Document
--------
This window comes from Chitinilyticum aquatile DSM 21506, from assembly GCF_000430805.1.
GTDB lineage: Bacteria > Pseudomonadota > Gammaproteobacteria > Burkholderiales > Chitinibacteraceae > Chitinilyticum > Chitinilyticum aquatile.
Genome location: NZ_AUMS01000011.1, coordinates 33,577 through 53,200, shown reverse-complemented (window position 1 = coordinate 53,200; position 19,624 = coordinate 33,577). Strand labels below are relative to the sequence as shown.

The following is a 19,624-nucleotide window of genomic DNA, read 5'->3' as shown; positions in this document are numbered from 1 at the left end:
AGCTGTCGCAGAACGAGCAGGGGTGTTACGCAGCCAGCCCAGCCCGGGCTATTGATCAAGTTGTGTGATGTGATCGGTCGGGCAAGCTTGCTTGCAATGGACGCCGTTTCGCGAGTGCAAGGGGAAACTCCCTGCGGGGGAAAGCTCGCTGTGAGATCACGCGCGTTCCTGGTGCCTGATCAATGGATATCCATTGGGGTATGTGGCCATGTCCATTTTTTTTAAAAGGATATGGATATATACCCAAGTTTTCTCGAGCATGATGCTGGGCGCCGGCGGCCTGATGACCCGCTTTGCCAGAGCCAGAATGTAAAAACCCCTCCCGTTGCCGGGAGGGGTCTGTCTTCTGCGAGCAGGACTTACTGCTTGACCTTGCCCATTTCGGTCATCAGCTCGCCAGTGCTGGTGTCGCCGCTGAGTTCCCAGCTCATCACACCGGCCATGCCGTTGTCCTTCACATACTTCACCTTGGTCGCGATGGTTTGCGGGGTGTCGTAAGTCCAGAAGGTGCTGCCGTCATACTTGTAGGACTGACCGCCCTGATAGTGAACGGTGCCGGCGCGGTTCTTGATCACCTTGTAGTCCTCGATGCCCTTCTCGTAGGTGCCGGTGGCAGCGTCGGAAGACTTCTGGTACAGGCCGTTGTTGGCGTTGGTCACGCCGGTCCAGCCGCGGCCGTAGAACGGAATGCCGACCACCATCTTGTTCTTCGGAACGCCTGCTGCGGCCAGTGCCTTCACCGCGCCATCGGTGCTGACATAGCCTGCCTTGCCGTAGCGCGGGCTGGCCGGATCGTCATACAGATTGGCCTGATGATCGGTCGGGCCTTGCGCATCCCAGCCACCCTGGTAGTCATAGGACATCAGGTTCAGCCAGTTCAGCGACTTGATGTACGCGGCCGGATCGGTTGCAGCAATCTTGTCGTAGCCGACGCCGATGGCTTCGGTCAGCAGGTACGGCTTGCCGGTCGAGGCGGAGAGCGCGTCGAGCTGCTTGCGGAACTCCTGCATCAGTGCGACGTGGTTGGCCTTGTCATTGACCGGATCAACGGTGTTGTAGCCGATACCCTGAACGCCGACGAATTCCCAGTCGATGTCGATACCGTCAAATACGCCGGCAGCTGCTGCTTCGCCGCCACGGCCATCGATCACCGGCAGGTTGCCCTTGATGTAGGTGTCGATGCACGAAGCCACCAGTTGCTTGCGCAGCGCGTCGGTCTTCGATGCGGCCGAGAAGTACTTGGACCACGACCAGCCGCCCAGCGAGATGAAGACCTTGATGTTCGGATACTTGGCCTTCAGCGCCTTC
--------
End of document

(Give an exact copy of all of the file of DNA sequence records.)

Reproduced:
This window comes from Chitinilyticum aquatile DSM 21506, from assembly GCF_000430805.1.
GTDB lineage: Bacteria > Pseudomonadota > Gammaproteobacteria > Burkholderiales > Chitinibacteraceae > Chitinilyticum > Chitinilyticum aquatile.
Genome location: NZ_AUMS01000011.1, coordinates 33,577 through 53,200, shown reverse-complemented (window position 1 = coordinate 53,200; position 19,624 = coordinate 33,577). Strand labels below are relative to the sequence as shown.

The following is a 19,624-nucleotide window of genomic DNA, read 5'->3' as shown; positions in this document are numbered from 1 at the left end:
AGCTGTCGCAGAACGAGCAGGGGTGTTACGCAGCCAGCCCAGCCCGGGCTATTGATCAAGTTGTGTGATGTGATCGGTCGGGCAAGCTTGCTTGCAATGGACGCCGTTTCGCGAGTGCAAGGGGAAACTCCCTGCGGGGGAAAGCTCGCTGTGAGATCACGCGCGTTCCTGGTGCCTGATCAATGGATATCCATTGGGGTATGTGGCCATGTCCATTTTTTTTAAAAGGATATGGATATATACCCAAGTTTTCTCGAGCATGATGCTGGGCGCCGGCGGCCTGATGACCCGCTTTGCCAGAGCCAGAATGTAAAAACCCCTCCCGTTGCCGGGAGGGGTCTGTCTTCTGCGAGCAGGACTTACTGCTTGACCTTGCCCATTTCGGTCATCAGCTCGCCAGTGCTGGTGTCGCCGCTGAGTTCCCAGCTCATCACACCGGCCATGCCGTTGTCCTTCACATACTTCACCTTGGTCGCGATGGTTTGCGGGGTGTCGTAAGTCCAGAAGGTGCTGCCGTCATACTTGTAGGACTGACCGCCCTGATAGTGAACGGTGCCGGCGCGGTTCTTGATCACCTTGTAGTCCTCGATGCCCTTCTCGTAGGTGCCGGTGGCAGCGTCGGAAGACTTCTGGTACAGGCCGTTGTTGGCGTTGGTCACGCCGGTCCAGCCGCGGCCGTAGAACGGAATGCCGACCACCATCTTGTTCTTCGGAACGCCTGCTGCGGCCAGTGCCTTCACCGCGCCATCGGTGCTGACATAGCCTGCCTTGCCGTAGCGCGGGCTGGCCGGATCGTCATACAGATTGGCCTGATGATCGGTCGGGCCTTGCGCATCCCAGCCACCCTGGTAGTCATAGGACATCAGGTTCAGCCAGTTCAGCGACTTGATGTACGCGGCCGGATCGGTTGCAGCAATCTTGTCGTAGCCGACGCCGATGGCTTCGGTCAGCAGGTACGGCTTGCCGGTCGAGGCGGAGAGCGCGTCGAGCTGCTTGCGGAACTCCTGCATCAGTGCGACGTGGTTGGCCTTGTCATTGACCGGATCAACGGTGTTGTAGCCGATACCCTGAACGCCGACGAATTCCCAGTCGATGTCGATACCGTCAAATACGCCGGCAGCTGCTGCTTCGCCGCCACGGCCATCGATCACCGGCAGGTTGCCCTTGATGTAGGTGTCGATGCACGAAGCCACCAGTTGCTTGCGCAGCGCGTCGGTCTTCGATGCGGCCGAGAAGTACTTGGACCACGACCAGCCGCCCAGCGAGATGAAGACCTTGATGTTCGGATACTTGGCCTTCAGCGCCTTC